Truckweld Equip. Co. v. Swenson Trucking & Excavation, Inc
In Truckweld Equip. Co. v. Swenson Trucking & Excavation, Inc., 649 P.2d 234 (Alaska 1982), the insured, Swenson Trucking & Excavating ("Swenson"), brought suit for damages to its truck caused Truckweld Equipment Company ("Truckweld").
It sought to recover the entire amount of damages, even though the insured was partially compensated by its own insurer, Insurance company of America ("INA").
Although INA had previously attempted to pursue its subrogation interest separately, it agreed to be represented by Swenson.
Prior to trial, Truckweld unsuccessfully moved to add INA as a real party in interest under state rules. At trial, a jury found in favor of Truckweld. Thereafter, Truckweld moved for costs and attorney's fees from both INA and Swenson.
After Truckweld was awarded fees, Swenson appealed, and Truckweld cross-appealed. It argued that INA should have been joined and that INA was bound by the litigation.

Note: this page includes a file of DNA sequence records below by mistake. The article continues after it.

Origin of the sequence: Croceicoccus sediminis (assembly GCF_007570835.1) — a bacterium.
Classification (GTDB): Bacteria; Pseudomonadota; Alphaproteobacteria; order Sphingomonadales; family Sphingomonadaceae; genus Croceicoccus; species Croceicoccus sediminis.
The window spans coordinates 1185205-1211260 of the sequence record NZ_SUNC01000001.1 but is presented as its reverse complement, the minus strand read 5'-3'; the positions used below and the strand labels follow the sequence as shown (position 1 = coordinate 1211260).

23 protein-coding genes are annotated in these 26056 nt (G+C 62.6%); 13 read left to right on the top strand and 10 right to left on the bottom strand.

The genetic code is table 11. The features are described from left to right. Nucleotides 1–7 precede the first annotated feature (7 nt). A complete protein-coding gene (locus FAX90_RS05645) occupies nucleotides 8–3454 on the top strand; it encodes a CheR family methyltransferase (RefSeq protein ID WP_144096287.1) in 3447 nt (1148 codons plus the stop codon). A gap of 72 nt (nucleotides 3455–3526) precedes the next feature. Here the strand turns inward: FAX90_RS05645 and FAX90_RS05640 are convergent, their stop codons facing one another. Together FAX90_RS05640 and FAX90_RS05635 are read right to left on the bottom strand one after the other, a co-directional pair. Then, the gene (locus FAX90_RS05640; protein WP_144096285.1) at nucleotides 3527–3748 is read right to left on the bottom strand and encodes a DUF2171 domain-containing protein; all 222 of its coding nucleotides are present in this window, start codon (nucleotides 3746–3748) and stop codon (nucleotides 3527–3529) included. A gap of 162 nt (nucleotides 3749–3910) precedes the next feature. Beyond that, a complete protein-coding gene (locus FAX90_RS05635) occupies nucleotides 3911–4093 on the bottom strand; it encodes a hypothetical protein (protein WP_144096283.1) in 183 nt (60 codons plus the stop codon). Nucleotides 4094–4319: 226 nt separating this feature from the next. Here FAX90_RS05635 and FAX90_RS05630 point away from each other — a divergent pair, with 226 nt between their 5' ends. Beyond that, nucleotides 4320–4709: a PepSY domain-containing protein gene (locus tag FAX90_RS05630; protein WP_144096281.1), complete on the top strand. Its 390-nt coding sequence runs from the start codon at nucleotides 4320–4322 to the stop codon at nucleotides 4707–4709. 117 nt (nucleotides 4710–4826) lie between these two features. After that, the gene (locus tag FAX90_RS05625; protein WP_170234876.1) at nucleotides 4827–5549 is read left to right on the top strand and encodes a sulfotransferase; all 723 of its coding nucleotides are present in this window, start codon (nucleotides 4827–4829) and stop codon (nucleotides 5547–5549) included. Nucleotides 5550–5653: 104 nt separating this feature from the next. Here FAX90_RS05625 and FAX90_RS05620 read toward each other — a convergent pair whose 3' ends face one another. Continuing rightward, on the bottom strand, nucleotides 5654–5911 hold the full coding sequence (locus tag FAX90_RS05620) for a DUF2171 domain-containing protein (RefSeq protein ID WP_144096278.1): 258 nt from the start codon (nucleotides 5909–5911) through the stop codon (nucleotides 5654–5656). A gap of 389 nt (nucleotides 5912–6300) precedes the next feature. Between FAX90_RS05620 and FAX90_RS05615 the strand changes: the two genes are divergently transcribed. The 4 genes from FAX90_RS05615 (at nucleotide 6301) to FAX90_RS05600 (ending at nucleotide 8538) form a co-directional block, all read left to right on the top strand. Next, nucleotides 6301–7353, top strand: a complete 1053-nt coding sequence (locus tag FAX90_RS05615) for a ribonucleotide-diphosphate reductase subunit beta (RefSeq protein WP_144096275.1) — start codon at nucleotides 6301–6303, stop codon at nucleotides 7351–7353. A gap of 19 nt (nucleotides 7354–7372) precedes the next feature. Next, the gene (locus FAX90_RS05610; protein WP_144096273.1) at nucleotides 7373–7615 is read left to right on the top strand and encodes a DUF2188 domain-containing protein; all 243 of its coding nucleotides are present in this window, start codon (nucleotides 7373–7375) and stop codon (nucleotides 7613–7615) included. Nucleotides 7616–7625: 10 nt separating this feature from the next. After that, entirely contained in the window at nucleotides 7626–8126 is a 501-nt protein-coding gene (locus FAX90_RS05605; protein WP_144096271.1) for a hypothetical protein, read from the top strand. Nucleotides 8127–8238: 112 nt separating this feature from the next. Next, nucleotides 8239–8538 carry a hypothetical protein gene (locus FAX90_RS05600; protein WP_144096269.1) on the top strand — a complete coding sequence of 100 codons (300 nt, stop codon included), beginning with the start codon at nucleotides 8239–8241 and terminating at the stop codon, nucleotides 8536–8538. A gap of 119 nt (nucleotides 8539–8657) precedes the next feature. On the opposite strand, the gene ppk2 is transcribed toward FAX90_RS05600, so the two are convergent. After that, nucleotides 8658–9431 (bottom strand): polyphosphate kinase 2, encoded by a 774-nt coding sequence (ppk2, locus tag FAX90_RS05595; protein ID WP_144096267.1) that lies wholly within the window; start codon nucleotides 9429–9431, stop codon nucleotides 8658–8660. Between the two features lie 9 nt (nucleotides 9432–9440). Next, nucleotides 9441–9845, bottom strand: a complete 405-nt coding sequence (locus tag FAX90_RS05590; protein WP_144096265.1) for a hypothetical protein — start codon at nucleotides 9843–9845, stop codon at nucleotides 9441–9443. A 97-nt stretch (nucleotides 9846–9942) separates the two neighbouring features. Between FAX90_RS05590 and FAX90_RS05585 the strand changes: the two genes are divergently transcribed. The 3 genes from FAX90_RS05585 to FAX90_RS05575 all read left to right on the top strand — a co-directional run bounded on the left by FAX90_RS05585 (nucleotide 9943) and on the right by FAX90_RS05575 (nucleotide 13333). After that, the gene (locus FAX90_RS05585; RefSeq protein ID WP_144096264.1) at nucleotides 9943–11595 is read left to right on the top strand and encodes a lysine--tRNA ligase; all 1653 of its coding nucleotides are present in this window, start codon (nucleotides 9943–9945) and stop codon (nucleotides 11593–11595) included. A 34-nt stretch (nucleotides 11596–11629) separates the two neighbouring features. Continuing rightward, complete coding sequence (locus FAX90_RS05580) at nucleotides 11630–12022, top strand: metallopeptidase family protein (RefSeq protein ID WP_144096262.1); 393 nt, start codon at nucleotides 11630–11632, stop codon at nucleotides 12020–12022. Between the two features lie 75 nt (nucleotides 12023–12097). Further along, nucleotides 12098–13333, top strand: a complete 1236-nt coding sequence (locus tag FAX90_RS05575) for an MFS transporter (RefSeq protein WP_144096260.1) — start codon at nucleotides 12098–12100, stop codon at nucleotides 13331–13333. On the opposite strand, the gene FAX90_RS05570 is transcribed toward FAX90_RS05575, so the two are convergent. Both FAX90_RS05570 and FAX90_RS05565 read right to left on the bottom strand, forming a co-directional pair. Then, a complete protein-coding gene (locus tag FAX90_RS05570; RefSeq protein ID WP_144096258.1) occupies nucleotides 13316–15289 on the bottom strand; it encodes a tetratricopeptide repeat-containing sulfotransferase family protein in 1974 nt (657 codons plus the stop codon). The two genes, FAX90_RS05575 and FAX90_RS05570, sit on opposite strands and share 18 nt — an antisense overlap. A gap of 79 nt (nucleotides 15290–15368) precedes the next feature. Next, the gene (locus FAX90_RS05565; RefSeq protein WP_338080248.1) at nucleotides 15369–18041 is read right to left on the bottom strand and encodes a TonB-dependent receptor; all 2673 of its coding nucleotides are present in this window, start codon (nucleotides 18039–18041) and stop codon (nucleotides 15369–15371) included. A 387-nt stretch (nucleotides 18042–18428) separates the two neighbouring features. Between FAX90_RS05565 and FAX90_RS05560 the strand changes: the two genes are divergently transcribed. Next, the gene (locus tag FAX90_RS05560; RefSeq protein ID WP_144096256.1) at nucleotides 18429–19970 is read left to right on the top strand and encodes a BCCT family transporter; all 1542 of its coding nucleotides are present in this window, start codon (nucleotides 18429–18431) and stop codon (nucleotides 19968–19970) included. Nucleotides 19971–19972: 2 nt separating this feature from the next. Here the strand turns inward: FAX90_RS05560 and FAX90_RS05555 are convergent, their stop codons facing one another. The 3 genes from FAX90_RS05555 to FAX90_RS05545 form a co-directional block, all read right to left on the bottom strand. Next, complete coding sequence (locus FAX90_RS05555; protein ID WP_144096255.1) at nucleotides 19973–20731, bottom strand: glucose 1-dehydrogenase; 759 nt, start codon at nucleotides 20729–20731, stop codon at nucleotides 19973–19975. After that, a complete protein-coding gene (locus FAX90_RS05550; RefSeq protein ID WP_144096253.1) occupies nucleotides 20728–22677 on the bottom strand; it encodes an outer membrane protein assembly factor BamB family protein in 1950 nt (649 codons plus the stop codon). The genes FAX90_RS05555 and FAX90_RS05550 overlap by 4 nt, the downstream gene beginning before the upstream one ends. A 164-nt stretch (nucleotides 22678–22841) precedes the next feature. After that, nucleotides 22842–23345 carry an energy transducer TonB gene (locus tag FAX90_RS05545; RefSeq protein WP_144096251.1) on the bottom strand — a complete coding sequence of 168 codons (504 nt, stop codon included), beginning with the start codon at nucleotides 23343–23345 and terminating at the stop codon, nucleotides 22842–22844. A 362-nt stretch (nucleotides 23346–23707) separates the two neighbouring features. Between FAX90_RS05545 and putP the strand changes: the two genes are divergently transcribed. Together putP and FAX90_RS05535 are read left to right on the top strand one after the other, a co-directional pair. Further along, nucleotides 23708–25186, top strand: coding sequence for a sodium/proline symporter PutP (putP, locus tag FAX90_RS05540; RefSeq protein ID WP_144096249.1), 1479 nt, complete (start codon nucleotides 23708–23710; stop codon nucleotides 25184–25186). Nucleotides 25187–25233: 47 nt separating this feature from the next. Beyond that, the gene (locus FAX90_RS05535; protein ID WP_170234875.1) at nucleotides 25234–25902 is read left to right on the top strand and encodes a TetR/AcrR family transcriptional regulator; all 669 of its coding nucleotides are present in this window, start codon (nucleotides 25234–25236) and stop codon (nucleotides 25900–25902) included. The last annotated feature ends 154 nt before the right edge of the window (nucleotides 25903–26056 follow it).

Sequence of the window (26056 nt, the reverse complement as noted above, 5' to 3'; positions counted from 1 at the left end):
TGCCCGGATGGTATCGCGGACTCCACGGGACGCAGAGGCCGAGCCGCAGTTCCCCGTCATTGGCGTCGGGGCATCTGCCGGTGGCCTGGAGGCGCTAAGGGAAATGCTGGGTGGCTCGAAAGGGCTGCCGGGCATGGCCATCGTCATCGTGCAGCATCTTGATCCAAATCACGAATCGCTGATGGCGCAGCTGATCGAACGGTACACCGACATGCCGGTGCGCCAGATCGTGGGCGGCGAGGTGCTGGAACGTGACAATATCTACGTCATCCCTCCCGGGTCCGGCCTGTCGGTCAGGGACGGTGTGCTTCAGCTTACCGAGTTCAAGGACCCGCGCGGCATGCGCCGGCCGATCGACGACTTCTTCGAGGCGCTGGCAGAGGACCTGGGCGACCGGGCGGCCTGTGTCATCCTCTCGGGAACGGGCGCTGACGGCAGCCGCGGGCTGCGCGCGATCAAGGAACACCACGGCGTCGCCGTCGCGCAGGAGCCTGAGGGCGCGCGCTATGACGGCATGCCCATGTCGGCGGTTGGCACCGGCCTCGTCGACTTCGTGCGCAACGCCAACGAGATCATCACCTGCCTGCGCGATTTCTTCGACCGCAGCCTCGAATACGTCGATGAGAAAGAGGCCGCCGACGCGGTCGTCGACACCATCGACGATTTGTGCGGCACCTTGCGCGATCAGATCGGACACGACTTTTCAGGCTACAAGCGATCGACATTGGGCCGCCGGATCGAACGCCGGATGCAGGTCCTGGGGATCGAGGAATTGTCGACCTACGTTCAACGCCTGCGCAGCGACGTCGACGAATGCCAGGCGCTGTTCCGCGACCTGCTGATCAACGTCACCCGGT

The Alaska Supreme Court noted that those cases that have declined to follow Aetna Casualty "looked for a 'substantial risk' of multiple litigation as a condition of joinder." Id. at 237.
Nonetheless, the court in Truckweld was concerned with the "tyranny of the old labels" and the need to "solve each problem" that is unique to the particular case. Id. at 238.
Additionally, it sought to avoid the use of "sham plaintiffs", id. at 238, and expressly rejected the notion of "abstract claims of prejudice resulting from the jury's knowledge of partial coverage . . ." Id. at 238 n. 4.
It added: "Insurance is a widely accepted fact of life." Id.
Further, the court said:
We think...that Chief Justice Vinson in Aetna Casualty articulated the proper rule in Aetna, and we hold that had appropriate procedures been followed, INA should have been joined. The fact that INA is bound and cannot litigate its claim a second time eliminates only one concern. The policy against use or sham plaintiffs reflected in Rule 17(a) remains unchanged. "The pleadings should be made to reveal and assert the actual interest of the plaintiff, and to indicate the interest of any others in the claim." Id. at 238.